This table shows the share of state subsidy and internally-generated income in state universities and colleges’ (SUC) total operating budget through the years. What is evident is that SUC’s are being forced to rely less and less on government subsidy and more and more on internally-generated income (in the form of tuition and other student fees, privatization of assets, etc.). One sector which has always suffered from the government’s policy of contracting spending for social services in favor of continued debt servicing is the sector of higher education. When I was still in UP, I had friends who abhorred militant activists and the “leftist” slogans. One of the state policies they continuously deny is existing is “state abandonment of education.”
Recently, I’ve been reading through the budget and financing books and policy papers of the government over the past years in order to draft a budget briefer and interpellation guide for some congressmen once the Commission on Higher Education (CHED) and the heads of SUC’s come to Congress to defend their budgets.
Government policy papers are very clear on the direction they intend to take state universities and colleges. Government intends to cut down on spending for public higher educational institutions and encourage such institutions to generate their own income, through tie-ups with private corporations and tuition and other fee increases.
All such mechanisms, unfortunately, places the burden of financing tertiary education to Filipino students themselves, many of whom will be unable to afford it. Such policies, as mentioned in the government’s Medium-Term Higher Education Development Plan include: strengthening “income-generating capacities of SUC’s”; providing support to “corporatization initiatives in SUC’s”; and encouraging “voluntary merging of SUC’s to pave the way for the direct channeling of financial assistance to students through a voucher system instead of maintaining and financing a large number of SUC’s.” Worse, the same policy paper directs SUC’s to “rationalize tuition by implementing the full cost of education in public HEIs and designing/adapting socialized tuition fee schemes.”
These same policies are echoed in other policy papers such as the Long Term Higher Education Development Plan, the Medium Term Philippine Development Plan, and the President’s own Budget Message for 2010.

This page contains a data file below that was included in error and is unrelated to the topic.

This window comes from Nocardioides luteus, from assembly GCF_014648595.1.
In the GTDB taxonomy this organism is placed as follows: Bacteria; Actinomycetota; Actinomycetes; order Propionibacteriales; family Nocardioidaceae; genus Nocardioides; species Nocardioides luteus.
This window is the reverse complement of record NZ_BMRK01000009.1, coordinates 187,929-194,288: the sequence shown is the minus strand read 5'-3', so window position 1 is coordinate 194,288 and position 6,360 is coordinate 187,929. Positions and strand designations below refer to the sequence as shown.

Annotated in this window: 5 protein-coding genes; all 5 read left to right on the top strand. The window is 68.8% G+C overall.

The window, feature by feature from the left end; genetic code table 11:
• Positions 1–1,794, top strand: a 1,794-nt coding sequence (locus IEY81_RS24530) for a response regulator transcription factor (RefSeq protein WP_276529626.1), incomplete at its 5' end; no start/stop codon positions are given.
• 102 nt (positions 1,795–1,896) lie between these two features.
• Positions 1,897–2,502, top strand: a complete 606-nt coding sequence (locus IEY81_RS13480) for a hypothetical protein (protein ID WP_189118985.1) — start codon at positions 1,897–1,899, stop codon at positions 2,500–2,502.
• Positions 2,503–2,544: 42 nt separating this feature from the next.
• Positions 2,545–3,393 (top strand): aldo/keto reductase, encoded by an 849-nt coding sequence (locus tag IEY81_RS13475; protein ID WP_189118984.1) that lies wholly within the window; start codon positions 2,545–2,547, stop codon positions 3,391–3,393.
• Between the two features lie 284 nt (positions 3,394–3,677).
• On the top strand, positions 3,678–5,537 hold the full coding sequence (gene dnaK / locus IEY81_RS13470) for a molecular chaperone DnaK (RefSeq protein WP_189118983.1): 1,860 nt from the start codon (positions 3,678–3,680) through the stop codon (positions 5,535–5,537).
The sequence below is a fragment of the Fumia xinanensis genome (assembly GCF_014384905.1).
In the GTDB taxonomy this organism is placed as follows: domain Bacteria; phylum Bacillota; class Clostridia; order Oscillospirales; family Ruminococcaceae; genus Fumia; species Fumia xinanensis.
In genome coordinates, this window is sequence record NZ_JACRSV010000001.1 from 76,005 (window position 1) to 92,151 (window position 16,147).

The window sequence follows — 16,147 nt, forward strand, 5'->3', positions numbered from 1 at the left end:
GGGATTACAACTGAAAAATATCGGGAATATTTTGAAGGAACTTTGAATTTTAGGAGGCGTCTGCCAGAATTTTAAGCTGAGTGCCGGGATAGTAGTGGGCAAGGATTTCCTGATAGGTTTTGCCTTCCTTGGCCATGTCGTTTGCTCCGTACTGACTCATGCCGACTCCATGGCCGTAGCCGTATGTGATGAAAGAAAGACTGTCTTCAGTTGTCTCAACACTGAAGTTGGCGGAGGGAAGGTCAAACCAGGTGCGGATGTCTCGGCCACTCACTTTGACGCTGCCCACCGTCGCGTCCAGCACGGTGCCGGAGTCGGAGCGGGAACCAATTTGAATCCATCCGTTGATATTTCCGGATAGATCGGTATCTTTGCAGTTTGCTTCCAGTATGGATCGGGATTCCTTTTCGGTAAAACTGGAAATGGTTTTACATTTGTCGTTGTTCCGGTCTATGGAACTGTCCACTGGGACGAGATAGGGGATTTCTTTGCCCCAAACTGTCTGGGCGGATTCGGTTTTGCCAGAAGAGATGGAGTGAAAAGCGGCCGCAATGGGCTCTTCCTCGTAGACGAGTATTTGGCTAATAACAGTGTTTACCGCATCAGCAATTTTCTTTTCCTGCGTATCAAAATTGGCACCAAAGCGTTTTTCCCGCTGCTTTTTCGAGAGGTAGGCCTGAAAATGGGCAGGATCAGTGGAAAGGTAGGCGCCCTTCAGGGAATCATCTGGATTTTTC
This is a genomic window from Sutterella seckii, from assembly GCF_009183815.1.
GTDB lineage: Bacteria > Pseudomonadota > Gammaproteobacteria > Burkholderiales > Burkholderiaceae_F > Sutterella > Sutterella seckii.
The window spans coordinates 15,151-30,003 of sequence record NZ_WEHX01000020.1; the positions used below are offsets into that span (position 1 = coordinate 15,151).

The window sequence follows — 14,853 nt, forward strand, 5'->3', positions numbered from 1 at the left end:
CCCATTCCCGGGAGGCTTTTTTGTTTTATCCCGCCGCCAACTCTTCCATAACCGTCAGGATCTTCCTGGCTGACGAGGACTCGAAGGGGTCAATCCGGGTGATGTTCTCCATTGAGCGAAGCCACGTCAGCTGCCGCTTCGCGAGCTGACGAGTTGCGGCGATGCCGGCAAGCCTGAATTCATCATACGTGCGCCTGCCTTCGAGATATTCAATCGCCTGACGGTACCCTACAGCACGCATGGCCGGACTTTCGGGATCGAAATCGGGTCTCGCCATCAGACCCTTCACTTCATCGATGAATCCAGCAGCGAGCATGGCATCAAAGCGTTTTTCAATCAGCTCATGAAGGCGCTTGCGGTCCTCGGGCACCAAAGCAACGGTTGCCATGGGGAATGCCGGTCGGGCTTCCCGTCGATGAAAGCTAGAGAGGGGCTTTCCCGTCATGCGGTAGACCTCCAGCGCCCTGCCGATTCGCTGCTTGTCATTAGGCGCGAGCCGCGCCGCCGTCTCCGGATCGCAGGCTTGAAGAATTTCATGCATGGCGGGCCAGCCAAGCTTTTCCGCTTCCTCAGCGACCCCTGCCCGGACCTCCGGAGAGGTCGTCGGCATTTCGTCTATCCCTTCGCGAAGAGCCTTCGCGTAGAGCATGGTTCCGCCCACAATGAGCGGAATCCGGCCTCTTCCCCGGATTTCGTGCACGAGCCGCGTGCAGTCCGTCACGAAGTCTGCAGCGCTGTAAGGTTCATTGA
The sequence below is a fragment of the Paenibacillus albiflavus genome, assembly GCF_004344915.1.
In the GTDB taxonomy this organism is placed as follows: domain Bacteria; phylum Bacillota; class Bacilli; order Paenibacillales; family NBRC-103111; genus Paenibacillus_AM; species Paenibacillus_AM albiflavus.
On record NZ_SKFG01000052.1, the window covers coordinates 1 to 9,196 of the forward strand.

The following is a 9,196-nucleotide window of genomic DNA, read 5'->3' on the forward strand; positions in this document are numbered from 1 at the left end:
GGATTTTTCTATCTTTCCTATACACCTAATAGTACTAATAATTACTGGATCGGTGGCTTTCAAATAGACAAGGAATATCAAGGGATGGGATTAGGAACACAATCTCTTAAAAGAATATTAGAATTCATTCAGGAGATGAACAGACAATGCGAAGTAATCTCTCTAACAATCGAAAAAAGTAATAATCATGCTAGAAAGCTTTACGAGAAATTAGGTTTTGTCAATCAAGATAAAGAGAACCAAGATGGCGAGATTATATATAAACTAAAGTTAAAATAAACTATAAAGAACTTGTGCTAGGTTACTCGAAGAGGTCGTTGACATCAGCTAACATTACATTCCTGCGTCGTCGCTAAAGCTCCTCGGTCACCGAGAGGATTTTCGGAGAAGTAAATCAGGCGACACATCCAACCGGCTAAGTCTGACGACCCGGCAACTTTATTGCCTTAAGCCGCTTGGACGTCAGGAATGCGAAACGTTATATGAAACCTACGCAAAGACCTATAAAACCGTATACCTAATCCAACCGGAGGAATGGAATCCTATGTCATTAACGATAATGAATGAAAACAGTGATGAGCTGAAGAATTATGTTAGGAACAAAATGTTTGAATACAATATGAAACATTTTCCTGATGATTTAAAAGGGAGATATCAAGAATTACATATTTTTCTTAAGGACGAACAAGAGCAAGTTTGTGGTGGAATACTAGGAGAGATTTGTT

Here’s one reason why the government should desist from its policy of minimizing support to SUC’s: Filipino youth are actually flocking to SUC’s due to the increasing cost of studying in private universities and colleges. In the past years, more and more Filipinos are opting to study in state institutions. In 1980, only 10% of all college students were studying in SUCs. By 1994, the number went up to 21%. By 2008, the share racked up to 35%. Here are the statistics for this decade based on CHED’s own data:
Despite the increasing demand and enrollment of Filipino students in SUC’s, its budget has remained stagnant over the years, forcing SUC’s to get its operating expenses from students, eventually leading to the ever increasing cost of tertiary education, which eventually result in the high drop-out rates, and non-enrollment rates in institutions that have hiked up tuition steeply like UP.
The table below shows how much SUC’s have been earning from students over the years, based on the Budget Department’s own data (Sources of Financing and Budget Expenditure books). Clearly, SUC’s income from the students have been growing steadily, which is simply a manifestation of the tuition and other fee increases that have been rampantly implemented in such institutions the past years. If the government aims to “broaden access to higher education,” this is definitely not the way to do it. Not even the government’s scholarship programs can adequately answer for its lack of support to state universities.
In SY 2007-2008, there were only 50,000 beneficiaries of CHED’s scholarships, and such scholarships only amount to P5,000 per student, not even enough to cover tuition in state universities like UP, where tuition is more than P36,000 a year. Budget for such scholarships was even slashed by P100 M this year compared to last year.
For those who say that there’s no such thing as free state-sponsored college education, they only need to look east and west. Ireland, Iceland, Finland, Sweden, Norway and Denmark provide and ensure free college education to its citizens. Even developing countries such as Sri Lanka, Cuba, Brazil, Libya and Argentina provide free college education to its people. Again, this “state abandonment” of tertiary education is real because the government is focused more on ensuring payment of its debt obligations. In order to ensure such, it follows policy mandates from foreign financial institutions and other foreign creditors to minimize spending on social services such as health, education and housing and to implement more consumer taxes in order to “balance the budget” and ensure debt payments. All these go without saying, that truly, the victims of this tragic order are the Filipino youth, continuously robbed and denied of their opportunity to attain tertiary education that is accessible and affordable, if not free. Such is not only a loss to the personal growth of the youth, but will also be a loss with grave consequences on a ‘developing’ country such as ours, denied of the many engineers, scientists, intellectuals and other professionals it needs to fuel the nation’s growth and road to prosperity.